Elena Băsescu (PPE), in writing. – (RO) I voted for the initiative from the Commission and Council to review the European Neighbourhood Policy – Eastern Dimension. This policy has produced results thanks to its flexibility and it now needs to be adapted to the new realities in Europe. This is precisely why it needs to be adjusted better to the specific circumstances of each country included in the programme.
I think that the most important consideration should be the commitment of partner states rather than geographical location. However, people are at the heart of the reforms carried out in a state. The countries in the east and south must enjoy the same opportunities, making it necessary to rebalance the Neighbourhood Policy. Former Soviet states also need cooperation with the EU, a sentiment supported too by Joe Biden during his recent visit to Chişinău. I should point out that the Republic of Moldova is the leading reformer within the Eastern Partnership.
Vilija Blinkevičiūtė (S&D), in writing. – (LT) I voted in favour of this resolution because the review of the Eastern Dimension of the European Neighbourhood Policy includes such major objectives as democratic processes, good governance and stability, economic integration, the environment, climate change and energy security. The European Parliament is of the opinion that combating corruption, in particular, in the judiciary and the police, should be a top priority for the EU in the development of its relations with the eastern partners. Furthermore, it is necessary to intensify efforts to combat international organised crime networks and to increase police and judicial cooperation with competent EU agencies. It is very important for the organisations of civil society to actively carry on their work, particularly in the field of human rights, promoting democratic processes and ensuring media freedom. I would like to emphasise the importance of freedom of expression and of free and independent media, including the Internet, for the development of democracies. I would also like to stress the importance of trade unions and social dialogue as part of the democratic development of the eastern partners.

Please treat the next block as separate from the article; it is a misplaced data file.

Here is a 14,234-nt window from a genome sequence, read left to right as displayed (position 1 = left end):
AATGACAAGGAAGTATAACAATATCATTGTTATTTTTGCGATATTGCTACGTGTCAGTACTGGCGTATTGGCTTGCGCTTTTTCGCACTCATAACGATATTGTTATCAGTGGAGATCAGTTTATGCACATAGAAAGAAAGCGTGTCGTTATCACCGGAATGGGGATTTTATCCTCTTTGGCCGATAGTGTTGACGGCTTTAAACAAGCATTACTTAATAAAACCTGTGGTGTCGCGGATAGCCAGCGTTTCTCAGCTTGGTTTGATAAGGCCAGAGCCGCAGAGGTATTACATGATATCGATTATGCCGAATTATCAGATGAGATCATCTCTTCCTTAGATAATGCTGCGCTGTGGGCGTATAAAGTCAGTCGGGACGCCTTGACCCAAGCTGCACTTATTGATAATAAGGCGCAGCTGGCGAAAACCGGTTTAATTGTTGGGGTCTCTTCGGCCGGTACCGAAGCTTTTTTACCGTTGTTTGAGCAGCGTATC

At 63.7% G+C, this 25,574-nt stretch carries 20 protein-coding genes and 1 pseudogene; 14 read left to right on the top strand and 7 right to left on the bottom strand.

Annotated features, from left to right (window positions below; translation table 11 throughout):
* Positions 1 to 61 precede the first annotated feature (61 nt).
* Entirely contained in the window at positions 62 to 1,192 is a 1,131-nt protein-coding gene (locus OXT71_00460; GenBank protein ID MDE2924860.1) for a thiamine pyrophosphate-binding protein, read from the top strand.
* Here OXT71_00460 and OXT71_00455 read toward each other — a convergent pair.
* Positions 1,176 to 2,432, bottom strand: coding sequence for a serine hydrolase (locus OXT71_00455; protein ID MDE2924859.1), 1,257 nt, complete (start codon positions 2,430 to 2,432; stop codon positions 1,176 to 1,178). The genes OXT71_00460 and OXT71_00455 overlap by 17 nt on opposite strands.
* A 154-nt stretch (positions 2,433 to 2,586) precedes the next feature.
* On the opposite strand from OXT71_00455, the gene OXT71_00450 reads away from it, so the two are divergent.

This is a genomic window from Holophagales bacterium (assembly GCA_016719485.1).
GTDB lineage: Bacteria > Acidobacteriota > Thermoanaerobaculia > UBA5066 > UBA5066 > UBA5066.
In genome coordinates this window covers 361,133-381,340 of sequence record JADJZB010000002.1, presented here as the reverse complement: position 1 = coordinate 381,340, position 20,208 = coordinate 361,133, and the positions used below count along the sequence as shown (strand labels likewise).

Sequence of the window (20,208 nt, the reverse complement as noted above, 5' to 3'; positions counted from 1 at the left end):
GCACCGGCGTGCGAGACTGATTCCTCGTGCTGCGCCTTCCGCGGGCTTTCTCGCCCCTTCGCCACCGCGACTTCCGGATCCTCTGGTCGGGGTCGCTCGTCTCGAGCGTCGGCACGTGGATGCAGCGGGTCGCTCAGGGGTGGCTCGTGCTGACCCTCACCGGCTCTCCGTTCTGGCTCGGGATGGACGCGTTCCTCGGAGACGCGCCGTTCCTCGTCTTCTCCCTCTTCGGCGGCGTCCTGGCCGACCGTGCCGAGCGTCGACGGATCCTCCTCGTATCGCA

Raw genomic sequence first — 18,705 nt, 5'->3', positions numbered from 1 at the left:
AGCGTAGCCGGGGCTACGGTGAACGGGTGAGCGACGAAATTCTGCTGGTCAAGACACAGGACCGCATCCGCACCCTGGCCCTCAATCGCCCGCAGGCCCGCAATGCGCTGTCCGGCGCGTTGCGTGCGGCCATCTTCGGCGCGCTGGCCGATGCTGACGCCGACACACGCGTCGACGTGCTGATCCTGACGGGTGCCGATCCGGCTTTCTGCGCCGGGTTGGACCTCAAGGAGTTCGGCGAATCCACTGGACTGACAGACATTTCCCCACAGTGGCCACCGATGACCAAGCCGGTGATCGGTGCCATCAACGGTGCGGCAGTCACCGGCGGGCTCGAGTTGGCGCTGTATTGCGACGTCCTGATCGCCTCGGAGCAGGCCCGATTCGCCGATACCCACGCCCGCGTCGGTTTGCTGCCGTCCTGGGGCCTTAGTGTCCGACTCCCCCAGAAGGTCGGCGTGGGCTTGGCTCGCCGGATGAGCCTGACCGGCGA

Cristian Silviu Buşoi (ALDE), in writing. – (RO) The Commission’s reports on the ENP not only depict the real benefits of the policy of good neighbourliness, but also its challenges. The ENP needs to be revised and a different approach adopted to the way in which the European Union responds to the progress made by neighbouring countries in terms of socio-economic reforms by giving them financial and political support and adapting it to the specific needs of each country.
The Eastern Partnership offers a political framework for consolidating relations between the EU and its eastern neighbours and the continuation of the socio-economic reforms in partner countries.
The progress made by each country must be assessed using a comparative analysis based on predefined criteria, but not without factoring in each country’s specific features. ‘A European perspective including Article 49 of the Treaty on European Union’ could constitute a driving force for reforms in these countries. Parliament must play an important role both in establishing the assessment criteria and in strengthening freedom and democracy in the neighbouring partner countries.